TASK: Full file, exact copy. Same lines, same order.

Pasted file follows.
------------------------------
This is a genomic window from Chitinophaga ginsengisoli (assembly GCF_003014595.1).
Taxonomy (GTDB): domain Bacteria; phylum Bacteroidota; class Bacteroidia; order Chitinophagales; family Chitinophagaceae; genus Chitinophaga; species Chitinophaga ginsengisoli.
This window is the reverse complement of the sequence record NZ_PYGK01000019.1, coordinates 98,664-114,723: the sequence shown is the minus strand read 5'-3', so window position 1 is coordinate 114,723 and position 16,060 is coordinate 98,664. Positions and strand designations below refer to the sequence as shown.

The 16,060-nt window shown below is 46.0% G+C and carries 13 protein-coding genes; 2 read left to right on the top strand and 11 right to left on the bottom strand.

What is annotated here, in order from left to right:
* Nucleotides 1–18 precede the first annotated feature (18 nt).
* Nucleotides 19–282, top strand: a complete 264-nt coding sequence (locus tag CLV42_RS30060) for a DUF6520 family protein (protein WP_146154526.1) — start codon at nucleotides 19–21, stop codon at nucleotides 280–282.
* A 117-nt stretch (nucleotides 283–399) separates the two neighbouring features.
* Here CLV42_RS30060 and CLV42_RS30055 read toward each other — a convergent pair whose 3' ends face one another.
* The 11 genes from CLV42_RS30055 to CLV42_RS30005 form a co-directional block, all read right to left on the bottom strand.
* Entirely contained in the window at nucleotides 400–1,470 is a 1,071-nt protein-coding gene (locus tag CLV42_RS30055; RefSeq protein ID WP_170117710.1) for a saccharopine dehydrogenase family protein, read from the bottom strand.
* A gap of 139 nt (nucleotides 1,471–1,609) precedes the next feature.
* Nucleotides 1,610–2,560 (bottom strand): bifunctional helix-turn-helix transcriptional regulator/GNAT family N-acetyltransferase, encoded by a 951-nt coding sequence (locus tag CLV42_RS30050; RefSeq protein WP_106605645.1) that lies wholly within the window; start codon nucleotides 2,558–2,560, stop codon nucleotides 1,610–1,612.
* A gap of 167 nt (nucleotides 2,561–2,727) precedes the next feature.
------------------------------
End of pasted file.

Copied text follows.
This is a genomic window from Chitinophaga ginsengisoli (assembly GCF_003014595.1).
Taxonomy (GTDB): domain Bacteria; phylum Bacteroidota; class Bacteroidia; order Chitinophagales; family Chitinophagaceae; genus Chitinophaga; species Chitinophaga ginsengisoli.
This window is the reverse complement of the sequence record NZ_PYGK01000019.1, coordinates 98,664-114,723: the sequence shown is the minus strand read 5'-3', so window position 1 is coordinate 114,723 and position 16,060 is coordinate 98,664. Positions and strand designations below refer to the sequence as shown.

The 16,060-nt window shown below is 46.0% G+C and carries 13 protein-coding genes; 2 read left to right on the top strand and 11 right to left on the bottom strand.

What is annotated here, in order from left to right:
* Nucleotides 1–18 precede the first annotated feature (18 nt).
* Nucleotides 19–282, top strand: a complete 264-nt coding sequence (locus tag CLV42_RS30060) for a DUF6520 family protein (protein WP_146154526.1) — start codon at nucleotides 19–21, stop codon at nucleotides 280–282.
* A 117-nt stretch (nucleotides 283–399) separates the two neighbouring features.
* Here CLV42_RS30060 and CLV42_RS30055 read toward each other — a convergent pair whose 3' ends face one another.
* The 11 genes from CLV42_RS30055 to CLV42_RS30005 form a co-directional block, all read right to left on the bottom strand.
* Entirely contained in the window at nucleotides 400–1,470 is a 1,071-nt protein-coding gene (locus tag CLV42_RS30055; RefSeq protein ID WP_170117710.1) for a saccharopine dehydrogenase family protein, read from the bottom strand.
* A gap of 139 nt (nucleotides 1,471–1,609) precedes the next feature.
* Nucleotides 1,610–2,560 (bottom strand): bifunctional helix-turn-helix transcriptional regulator/GNAT family N-acetyltransferase, encoded by a 951-nt coding sequence (locus tag CLV42_RS30050; RefSeq protein WP_106605645.1) that lies wholly within the window; start codon nucleotides 2,558–2,560, stop codon nucleotides 1,610–1,612.
* A gap of 167 nt (nucleotides 2,561–2,727) precedes the next feature.